Cardio or strength training?
If you’ve spent any time mulling over your fitness goals for 2017, you may want to consider one other factor: whether you should be doing cardio or strength training.
Exercise can be roughly divided into three categories: aerobic/cardiovascular training, strength/resistance training, and stretching.
Cardiovascular (CV) exercise and resistance training exercises both have the potential to decrease fat mass and increase lean mass (muscle) respectively, whereas stretching exercises mainly work to improve flexibility.
Choosing the most effective exercises for your specific goals improves your chances of success and guarantees that you won’t be wasting your gym time with ineffective exercises.
Cardiovascular exercise is the most beneficial form of exercise in terms of promoting weight/fat loss. Compared to resistance or stretching exercises, you are burning calories at a more expedient rate when you exercise aerobically.
In other words: by engaging in cardiovascular exercise, you are able to burn a higher number of calories in the same amount of time that you would spend performing resistance or stretching exercises.
Cardiovascular exercises are those that increase heart rate in response to the stress placed on the body during exercise.
The heart must work quickly to deliver oxygen to hardworking muscles. In time, the body will respond to the repeated stress by becoming fitter and more efficient.
Cardiovascular exercise improves cardiovascular efficiency by increasing the strength of the cardiac (heart) muscle and moderating the effects of high blood pressure, cholesterol, and triglycerides.
Due to the weight-bearing nature of many cardiovascular activities, regular exercisers may also help to at the very least maintain their bone mineral density (BMD), which can help prevent osteoporosis.
Cardiovascular exercises include walking, running, swimming, biking, dancing, recreational sport activities, as well as the use of cardiovascular machines such as an elliptical trainer or stair climber.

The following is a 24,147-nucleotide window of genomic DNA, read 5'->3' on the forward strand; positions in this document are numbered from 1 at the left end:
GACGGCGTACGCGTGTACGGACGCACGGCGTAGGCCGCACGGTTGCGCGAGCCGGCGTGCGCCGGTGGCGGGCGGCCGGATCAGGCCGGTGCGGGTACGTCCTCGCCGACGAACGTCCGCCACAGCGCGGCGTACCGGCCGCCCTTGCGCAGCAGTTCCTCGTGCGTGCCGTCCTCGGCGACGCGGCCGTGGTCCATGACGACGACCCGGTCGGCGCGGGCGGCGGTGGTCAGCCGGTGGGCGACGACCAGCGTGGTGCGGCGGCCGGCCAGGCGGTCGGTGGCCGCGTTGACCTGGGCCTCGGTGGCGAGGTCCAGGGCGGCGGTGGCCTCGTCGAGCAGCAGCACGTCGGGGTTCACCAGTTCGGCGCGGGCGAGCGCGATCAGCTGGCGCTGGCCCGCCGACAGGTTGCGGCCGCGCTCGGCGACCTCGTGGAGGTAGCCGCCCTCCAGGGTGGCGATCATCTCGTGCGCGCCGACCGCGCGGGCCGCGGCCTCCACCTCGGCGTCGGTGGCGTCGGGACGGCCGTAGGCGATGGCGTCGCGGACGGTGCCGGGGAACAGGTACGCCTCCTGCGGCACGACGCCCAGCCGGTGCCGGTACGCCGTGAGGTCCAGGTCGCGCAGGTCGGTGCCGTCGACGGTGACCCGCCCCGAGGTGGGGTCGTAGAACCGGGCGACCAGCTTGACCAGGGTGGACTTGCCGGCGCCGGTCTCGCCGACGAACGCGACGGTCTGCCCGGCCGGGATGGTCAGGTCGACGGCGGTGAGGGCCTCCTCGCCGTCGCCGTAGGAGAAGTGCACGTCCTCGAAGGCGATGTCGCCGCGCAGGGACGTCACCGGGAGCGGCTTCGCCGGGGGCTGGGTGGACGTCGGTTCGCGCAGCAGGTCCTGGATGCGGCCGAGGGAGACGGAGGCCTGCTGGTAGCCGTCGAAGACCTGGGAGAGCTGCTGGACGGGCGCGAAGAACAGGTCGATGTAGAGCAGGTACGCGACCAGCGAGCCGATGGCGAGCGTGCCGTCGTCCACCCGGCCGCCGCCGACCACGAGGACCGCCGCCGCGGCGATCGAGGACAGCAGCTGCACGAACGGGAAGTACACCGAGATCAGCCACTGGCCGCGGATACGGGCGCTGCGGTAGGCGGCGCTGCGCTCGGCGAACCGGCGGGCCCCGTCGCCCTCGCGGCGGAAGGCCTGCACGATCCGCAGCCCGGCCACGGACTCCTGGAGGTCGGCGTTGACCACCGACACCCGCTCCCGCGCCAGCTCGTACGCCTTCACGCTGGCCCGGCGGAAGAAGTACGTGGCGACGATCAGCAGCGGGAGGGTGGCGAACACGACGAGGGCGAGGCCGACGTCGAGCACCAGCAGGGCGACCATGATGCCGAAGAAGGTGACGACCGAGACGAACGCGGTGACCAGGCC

The learning curve
To increase your cardiovascular fitness in a safe and enjoyable manner, aim to increase duration, distance, or intensity over a period of time. Doing so will allow your cardiovascular and musculoskeletal systems to adapt to the stress of exercise, which can help prevent undue injury or excessive fatigue.
Gradually increasing the challenge of your routine also allows you to acclimate to the psychological factors of exercise: many exercise beginners are uncomfortable with their increased exertion, which can cause stress, anxiety, or even emotional burnout.
Take the time to acknowledge the feelings of discomfort, noting that these feelings and sensations will pass. As you become more fit, your perception of exercise exertion will also change.
In the meantime, find motivational mantras to repeat through tough workouts, and aim to meet small goals to promote confidence in yourself and your ability to perform your routine.
Muscular strength and size tend to decrease in response to increasing age. This shift takes part due to decreased physical activity and hormonal changes, but you can counter this with resistance training programs.
Strength/resistance exercises work to increase the size and strength of a muscle by repeatedly forcing the muscle to generate a specific movement against the force of a weight, body weight, or resistance band.
In response to this stress, the muscle becomes stronger and more efficient at performing activities that utilize muscle groups that the exercise targets.
For example, performing a bicep curl makes you more efficient not only at performing weighted curls in the gym, but also in activities of daily life such as carrying groceries or performing chores. As such, improving muscular strength and preventing muscle loss can help improve quality of life and ensure independence throughout the aging process.
How much is enough?
Most health organizations recommend a minimum of 150 minutes of cardiovascular activity per week to prevent disease and promote overall health and vitality.
You should perform resistance training exercises 2-3 times per week with 2-4 sets of 8-12 repetitions per exercise.
In light of climbing obesity rates and sedentary lifestyles, the American College of Sports Medicine has recently advised that 150-250 minutes per week may be most advantageous in terms of promoting weight loss or maintaining weight (after having achieved goal weight).
Beginners should set an attainable “base” goal, and then build upon that challenge by increasing incidence (days per week) and time (in minutes) over a number of weeks.